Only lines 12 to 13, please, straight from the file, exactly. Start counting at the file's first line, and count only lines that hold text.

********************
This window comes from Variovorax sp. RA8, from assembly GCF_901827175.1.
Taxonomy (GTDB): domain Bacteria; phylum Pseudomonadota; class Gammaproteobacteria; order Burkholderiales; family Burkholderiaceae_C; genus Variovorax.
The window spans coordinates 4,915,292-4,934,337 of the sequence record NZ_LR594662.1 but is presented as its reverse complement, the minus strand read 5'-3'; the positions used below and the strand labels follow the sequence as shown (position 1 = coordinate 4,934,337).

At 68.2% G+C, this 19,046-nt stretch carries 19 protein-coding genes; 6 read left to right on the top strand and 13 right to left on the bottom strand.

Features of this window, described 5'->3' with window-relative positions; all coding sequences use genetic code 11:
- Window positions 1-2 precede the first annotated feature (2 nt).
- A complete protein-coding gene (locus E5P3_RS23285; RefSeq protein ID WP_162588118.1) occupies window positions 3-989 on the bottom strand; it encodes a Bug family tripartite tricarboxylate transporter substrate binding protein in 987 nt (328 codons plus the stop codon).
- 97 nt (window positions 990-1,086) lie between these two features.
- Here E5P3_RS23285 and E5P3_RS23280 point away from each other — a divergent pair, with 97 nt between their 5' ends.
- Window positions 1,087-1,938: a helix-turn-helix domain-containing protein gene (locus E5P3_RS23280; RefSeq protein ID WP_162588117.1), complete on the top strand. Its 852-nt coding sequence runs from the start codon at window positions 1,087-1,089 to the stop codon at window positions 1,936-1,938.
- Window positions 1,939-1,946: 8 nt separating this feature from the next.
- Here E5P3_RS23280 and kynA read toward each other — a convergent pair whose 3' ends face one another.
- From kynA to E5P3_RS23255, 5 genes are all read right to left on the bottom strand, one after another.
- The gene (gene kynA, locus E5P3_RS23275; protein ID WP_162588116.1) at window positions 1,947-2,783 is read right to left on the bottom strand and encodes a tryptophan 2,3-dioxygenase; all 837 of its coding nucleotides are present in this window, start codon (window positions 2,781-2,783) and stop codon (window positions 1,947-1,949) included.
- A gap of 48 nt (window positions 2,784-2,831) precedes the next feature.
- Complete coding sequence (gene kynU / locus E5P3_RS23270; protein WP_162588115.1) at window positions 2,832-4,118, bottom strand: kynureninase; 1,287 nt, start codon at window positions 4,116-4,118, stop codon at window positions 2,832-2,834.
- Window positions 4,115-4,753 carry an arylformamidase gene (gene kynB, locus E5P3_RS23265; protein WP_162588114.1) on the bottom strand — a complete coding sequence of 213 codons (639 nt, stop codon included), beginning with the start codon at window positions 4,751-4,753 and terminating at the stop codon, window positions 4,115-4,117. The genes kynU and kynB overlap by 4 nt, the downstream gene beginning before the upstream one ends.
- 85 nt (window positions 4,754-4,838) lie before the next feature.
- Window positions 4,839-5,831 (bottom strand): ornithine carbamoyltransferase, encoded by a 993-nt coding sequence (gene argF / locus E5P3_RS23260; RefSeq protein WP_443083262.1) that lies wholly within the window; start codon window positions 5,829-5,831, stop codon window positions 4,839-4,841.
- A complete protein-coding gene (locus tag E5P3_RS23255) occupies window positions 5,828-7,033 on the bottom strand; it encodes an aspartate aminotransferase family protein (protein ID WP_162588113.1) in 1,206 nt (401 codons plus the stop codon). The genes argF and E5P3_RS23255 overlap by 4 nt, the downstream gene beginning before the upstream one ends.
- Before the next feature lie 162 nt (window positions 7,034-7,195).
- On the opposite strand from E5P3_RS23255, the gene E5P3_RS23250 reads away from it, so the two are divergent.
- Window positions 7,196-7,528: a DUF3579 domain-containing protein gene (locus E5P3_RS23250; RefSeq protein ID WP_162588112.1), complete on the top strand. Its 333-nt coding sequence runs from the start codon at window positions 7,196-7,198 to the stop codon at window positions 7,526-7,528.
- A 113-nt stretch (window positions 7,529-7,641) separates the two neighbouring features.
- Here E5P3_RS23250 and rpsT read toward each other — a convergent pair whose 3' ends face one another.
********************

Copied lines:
- Here E5P3_RS23280 and kynA read toward each other — a convergent pair whose 3' ends face one another.
- From kynA to E5P3_RS23255, 5 genes are all read right to left on the bottom strand, one after another.